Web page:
If you've not yet played any of the now four 21st century King's Bounty games, you've missed a real treat. While bearing the name of an old 80s strategy-roleplaying classic (and precursor of the more renowned Heroes of Might & Magic series), these new ones are lavish, humour-packed affairs as well as being monstrously compulsive and offering meaty turn-based battles with vast armies and ridiculous magic.
While the three previous games - with the first, King's Bounty: The Legend, remaining the best of the bunch - were set in a fairly traditional fantasy world, new one Warriors of the North moves things up North and to a more Scandinavian-based set of myths and magic. This means drunk Vikings, longboat pursuits, Norse gods, vengeful valkyries and a whole lot more snow, though frankly this stuff is just set-dressing rather than changing what's become a highly familiar formula.
If you have played one of the earlier games, Warriors of the North offers no surprises. It looks the same, but it's testament to the series' robust engine and semi-cartoonish art style that it still looks perfectly contemporary even four years on. The disappointment is that it plays the same as the last three games too. There are new units and spells and the now-traditional tens of thousands of words of good-humoured babbling, but outside of learning what new abilities do, it's same as it ever was.
To wit, real-time roaming across a large overland, taking on quests, collecting loot and picking fights with wandering monsters. Upon doing the latter, the game switches to turn-based, hex-based combat between two armies of assorted knights, bandits, orcs, zombies, demons, dragons, bears, elves or whatever else you've recruited to your force in your travels.
While lost units can be replaced if you have enough gold and if the various shops stock enough of them, key to surviving King's Bounty games is minimising losses as you take down your enemies. Let your troops dwindle too much too often and you'll find you're a) easy prey to the next foe you encounter and b) increasingly unable to replenish your squad.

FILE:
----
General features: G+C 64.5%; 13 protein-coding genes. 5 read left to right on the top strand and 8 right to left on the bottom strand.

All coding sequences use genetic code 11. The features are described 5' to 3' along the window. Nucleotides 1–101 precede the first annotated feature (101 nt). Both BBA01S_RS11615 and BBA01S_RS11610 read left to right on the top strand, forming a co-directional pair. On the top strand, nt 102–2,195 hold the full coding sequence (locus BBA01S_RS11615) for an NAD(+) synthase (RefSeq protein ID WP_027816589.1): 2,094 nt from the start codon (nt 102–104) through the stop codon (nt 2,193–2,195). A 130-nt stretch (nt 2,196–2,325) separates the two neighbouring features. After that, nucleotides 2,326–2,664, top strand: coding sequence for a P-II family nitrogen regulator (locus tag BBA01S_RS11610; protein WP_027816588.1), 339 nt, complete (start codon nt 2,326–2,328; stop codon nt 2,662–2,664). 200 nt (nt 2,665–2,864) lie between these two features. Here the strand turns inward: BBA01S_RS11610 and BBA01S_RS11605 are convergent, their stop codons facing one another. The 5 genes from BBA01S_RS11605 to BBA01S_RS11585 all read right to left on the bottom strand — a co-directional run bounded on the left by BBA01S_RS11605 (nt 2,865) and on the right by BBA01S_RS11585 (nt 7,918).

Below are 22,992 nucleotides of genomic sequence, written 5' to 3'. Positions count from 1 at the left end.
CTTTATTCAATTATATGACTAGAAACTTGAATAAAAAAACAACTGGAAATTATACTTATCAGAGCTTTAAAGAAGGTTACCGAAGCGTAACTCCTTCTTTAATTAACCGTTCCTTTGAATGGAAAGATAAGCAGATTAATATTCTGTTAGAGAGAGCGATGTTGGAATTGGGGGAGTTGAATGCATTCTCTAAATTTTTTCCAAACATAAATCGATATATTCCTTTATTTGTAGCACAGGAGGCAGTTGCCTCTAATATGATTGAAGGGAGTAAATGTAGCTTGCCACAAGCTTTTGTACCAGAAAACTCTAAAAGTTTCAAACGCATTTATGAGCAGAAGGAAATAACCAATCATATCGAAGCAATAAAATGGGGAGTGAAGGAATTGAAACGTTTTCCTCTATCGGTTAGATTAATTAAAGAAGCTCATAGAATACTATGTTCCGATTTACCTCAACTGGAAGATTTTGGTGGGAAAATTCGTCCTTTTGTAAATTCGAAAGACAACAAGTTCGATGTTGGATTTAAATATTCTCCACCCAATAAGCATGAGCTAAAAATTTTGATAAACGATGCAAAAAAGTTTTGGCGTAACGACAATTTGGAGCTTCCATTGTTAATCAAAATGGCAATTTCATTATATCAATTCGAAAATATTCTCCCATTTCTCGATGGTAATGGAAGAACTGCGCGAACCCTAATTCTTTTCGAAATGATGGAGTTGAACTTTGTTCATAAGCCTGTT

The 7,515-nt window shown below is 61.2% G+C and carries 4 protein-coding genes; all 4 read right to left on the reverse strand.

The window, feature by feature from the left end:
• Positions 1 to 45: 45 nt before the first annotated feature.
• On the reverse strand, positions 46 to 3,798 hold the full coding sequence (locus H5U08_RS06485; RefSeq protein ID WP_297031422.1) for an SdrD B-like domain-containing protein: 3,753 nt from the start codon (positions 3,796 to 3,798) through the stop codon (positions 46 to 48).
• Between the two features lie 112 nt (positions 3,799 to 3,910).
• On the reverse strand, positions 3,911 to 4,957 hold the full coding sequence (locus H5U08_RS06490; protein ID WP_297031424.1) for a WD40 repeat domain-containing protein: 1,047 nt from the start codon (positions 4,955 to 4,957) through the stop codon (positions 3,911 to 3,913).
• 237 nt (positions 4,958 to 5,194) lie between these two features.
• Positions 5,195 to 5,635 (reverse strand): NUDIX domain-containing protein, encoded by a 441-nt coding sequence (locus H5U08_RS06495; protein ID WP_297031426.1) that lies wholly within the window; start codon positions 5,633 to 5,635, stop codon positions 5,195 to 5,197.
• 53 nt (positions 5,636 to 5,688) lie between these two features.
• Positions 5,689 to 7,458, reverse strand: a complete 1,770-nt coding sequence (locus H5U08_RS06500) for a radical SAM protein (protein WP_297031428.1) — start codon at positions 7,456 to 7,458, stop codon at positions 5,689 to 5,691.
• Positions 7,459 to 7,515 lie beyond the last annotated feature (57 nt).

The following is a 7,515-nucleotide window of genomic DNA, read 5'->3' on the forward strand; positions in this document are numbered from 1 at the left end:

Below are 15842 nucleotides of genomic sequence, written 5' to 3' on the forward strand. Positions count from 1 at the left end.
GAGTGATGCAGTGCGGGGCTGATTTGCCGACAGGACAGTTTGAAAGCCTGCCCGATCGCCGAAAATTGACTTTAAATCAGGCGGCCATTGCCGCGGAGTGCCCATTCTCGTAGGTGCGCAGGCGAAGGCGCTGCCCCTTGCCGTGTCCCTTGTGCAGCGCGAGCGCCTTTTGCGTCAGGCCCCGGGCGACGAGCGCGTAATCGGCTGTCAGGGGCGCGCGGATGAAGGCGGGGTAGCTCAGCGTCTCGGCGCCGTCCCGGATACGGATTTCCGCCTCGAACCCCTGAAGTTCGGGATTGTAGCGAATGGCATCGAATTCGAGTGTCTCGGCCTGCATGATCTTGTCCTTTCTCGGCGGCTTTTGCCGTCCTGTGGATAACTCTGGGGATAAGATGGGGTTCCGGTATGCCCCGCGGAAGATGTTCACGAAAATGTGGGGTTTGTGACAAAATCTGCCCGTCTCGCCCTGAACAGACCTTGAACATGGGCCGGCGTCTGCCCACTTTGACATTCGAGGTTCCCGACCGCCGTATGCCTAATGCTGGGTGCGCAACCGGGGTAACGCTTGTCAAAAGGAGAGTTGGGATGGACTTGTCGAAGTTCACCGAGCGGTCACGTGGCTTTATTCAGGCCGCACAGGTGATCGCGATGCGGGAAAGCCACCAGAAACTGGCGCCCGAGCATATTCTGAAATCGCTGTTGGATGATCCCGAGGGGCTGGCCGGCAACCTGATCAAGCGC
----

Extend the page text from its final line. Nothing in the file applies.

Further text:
Careful deployment of protection spells, loot with army-wide benefits, levelling up the beardy Norse hero who leads them and special uber-attacks will help to do this - and getting a handle on that requires paying relatively close attention to quite a few stats. Fortunately, this isn't presented drily, and the pursuit of bigger, better numbers (not to mention bigger, better beasts and brutes for your army) has the satisfying compulsion of a decent RPG or MMO.
Unfortunately, unsympathetic map and quest design in Warriors of the North means a lot of tedious backtracking and grinding through fights with samey enemies. It lacks the verve of The Legend, yet is even more of a straight retread of it than the already somewhat perfunctory second and third games were. The Viking gags quickly give way to rote go here, do that tasks in homogenous locations, so it winds up being a matter of playing until you get bored, rather than because there's a pull to finish it.
If you're new to the series it's not a bad starting point as it's eased the wildly spiking difficulty of the first game and is a lot less fascinated with its own lore than the second and third. Really though, as you can pick up The Legend for a song, it's a better place to head even despite its occasional unfairness.
The King's Bounty faithful, meanwhile, will feel like they're treading water while, some four years on, they still wait for a true follow-up rather than another repeat. At least Warriors of the North gives you a flying horse to ride almost straight away, though.